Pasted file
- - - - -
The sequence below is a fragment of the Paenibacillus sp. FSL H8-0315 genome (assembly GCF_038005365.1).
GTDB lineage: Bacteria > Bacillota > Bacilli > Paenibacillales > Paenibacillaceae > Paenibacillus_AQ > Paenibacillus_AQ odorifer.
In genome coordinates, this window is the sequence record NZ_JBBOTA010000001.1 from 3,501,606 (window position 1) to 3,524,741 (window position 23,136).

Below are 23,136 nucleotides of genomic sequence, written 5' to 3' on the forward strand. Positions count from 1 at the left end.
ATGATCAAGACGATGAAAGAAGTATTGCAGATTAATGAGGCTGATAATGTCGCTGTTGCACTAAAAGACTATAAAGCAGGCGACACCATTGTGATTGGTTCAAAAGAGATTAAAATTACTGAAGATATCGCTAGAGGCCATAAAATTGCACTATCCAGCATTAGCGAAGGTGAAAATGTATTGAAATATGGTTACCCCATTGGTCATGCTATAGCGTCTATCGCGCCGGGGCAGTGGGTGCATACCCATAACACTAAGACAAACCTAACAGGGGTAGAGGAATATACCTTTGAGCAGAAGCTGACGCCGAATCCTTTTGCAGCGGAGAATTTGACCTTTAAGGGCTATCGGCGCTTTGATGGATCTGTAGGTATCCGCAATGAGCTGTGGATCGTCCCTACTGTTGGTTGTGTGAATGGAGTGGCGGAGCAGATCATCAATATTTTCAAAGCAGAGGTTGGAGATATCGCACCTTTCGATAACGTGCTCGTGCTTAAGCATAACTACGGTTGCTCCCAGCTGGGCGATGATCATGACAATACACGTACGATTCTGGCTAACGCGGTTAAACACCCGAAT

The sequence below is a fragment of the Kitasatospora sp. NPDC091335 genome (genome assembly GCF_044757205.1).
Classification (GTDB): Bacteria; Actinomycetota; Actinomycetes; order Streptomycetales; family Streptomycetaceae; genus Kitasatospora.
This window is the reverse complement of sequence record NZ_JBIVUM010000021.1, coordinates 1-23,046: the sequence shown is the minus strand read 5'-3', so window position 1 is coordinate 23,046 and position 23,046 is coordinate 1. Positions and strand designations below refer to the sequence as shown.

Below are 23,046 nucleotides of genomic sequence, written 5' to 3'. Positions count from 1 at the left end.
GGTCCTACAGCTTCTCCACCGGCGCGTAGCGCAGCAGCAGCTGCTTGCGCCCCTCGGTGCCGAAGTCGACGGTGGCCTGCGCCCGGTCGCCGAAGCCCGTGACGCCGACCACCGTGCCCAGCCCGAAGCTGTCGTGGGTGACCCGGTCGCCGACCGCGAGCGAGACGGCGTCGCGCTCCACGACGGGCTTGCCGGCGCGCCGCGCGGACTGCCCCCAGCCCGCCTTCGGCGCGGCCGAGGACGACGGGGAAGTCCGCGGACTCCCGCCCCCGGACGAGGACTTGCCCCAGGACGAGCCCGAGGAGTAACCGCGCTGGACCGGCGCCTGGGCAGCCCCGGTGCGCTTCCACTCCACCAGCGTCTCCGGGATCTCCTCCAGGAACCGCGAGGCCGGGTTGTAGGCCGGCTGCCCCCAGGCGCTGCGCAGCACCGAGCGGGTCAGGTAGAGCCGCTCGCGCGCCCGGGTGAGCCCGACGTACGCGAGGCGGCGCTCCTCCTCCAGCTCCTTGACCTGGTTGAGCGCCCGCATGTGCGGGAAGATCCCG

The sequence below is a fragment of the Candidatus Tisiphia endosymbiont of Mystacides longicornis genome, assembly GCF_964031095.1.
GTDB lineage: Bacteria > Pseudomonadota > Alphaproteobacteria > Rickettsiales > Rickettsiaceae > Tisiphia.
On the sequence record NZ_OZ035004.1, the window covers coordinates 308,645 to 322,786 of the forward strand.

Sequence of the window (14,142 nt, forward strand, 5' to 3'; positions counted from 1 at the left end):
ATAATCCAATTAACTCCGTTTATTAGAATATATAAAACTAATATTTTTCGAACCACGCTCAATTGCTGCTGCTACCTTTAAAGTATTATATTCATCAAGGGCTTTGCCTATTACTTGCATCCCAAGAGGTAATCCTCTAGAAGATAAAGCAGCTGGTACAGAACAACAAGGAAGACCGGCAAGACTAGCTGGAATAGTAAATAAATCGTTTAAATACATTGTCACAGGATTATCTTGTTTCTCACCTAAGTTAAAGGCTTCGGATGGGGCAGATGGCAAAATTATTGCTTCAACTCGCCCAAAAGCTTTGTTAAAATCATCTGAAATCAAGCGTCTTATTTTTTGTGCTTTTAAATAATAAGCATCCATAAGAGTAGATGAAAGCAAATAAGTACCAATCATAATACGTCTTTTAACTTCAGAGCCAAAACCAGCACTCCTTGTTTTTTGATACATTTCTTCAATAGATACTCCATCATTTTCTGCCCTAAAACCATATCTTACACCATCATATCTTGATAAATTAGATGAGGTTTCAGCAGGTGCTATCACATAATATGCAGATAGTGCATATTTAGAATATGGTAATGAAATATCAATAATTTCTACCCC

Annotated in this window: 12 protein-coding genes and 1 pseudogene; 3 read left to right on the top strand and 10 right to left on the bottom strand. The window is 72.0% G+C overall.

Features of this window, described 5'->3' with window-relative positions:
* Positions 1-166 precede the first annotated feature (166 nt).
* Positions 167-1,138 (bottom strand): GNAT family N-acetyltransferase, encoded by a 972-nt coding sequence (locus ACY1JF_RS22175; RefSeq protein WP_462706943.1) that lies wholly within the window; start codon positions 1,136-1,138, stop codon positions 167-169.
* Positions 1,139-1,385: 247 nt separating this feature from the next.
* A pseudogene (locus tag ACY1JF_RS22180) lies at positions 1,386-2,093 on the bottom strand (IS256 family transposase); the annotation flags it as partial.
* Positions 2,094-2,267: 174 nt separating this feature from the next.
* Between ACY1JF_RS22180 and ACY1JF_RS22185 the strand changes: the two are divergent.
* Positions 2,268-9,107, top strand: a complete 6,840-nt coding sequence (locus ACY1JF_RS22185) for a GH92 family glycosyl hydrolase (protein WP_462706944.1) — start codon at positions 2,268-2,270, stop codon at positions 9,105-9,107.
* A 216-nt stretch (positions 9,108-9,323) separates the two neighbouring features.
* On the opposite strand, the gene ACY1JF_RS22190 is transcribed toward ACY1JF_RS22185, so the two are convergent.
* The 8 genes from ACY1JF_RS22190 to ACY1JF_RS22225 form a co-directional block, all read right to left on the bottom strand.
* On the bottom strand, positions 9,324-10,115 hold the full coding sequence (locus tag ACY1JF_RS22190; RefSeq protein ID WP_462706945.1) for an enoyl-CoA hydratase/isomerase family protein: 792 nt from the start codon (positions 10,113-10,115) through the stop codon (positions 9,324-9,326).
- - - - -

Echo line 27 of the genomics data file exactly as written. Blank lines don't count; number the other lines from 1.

* The 8 genes from ACY1JF_RS22190 to ACY1JF_RS22225 form a co-directional block, all read right to left on the bottom strand.